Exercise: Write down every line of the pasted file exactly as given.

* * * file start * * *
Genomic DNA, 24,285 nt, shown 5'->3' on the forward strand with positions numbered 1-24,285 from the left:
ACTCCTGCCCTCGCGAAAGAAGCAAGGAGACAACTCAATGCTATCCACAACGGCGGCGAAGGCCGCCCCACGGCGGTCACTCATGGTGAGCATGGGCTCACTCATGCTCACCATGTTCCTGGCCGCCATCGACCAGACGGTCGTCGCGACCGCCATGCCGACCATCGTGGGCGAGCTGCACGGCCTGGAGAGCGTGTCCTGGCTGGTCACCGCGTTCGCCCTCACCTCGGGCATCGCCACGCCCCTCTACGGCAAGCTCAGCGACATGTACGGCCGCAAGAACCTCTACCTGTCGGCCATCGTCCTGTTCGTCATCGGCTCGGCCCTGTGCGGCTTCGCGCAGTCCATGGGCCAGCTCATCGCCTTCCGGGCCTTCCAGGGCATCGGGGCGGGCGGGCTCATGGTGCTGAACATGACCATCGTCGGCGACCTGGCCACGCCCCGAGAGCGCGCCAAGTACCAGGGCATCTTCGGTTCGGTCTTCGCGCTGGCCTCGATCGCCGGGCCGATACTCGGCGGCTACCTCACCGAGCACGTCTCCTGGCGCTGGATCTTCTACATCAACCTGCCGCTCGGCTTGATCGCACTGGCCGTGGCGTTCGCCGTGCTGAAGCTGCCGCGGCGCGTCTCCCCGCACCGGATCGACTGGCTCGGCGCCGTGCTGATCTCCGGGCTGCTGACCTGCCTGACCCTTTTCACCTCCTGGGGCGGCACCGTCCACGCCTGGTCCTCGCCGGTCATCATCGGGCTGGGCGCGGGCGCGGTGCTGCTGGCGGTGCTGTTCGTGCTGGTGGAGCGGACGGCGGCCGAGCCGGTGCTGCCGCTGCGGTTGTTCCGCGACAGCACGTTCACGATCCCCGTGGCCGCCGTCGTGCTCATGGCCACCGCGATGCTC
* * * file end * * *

Genomic DNA, 24,285 nt, shown 5'->3' on the forward strand with positions numbered 1-24,285 from the left:
ACTCCTGCCCTCGCGAAAGAAGCAAGGAGACAACTCAATGCTATCCACAACGGCGGCGAAGGCCGCCCCACGGCGGTCACTCATGGTGAGCATGGGCTCACTCATGCTCACCATGTTCCTGGCCGCCATCGACCAGACGGTCGTCGCGACCGCCATGCCGACCATCGTGGGCGAGCTGCACGGCCTGGAGAGCGTGTCCTGGCTGGTCACCGCGTTCGCCCTCACCTCGGGCATCGCCACGCCCCTCTACGGCAAGCTCAGCGACATGTACGGCCGCAAGAACCTCTACCTGTCGGCCATCGTCCTGTTCGTCATCGGCTCGGCCCTGTGCGGCTTCGCGCAGTCCATGGGCCAGCTCATCGCCTTCCGGGCCTTCCAGGGCATCGGGGCGGGCGGGCTCATGGTGCTGAACATGACCATCGTCGGCGACCTGGCCACGCCCCGAGAGCGCGCCAAGTACCAGGGCATCTTCGGTTCGGTCTTCGCGCTGGCCTCGATCGCCGGGCCGATACTCGGCGGCTACCTCACCGAGCACGTCTCCTGGCGCTGGATCTTCTACATCAACCTGCCGCTCGGCTTGATCGCACTGGCCGTGGCGTTCGCCGTGCTGAAGCTGCCGCGGCGCGTCTCCCCGCACCGGATCGACTGGCTCGGCGCCGTGCTGATCTCCGGGCTGCTGACCTGCCTGACCCTTTTCACCTCCTGGGGCGGCACCGTCCACGCCTGGTCCTCGCCGGTCATCATCGGGCTGGGCGCGGGCGCGGTGCTGCTGGCGGTGCTGTTCGTGCTGGTGGAGCGGACGGCGGCCGAGCCGGTGCTGCCGCTGCGGTTGTTCCGCGACAGCACGTTCACGATCCCCGTGGCCGCCGTCGTGCTCATGGCCACCGCGATGCTC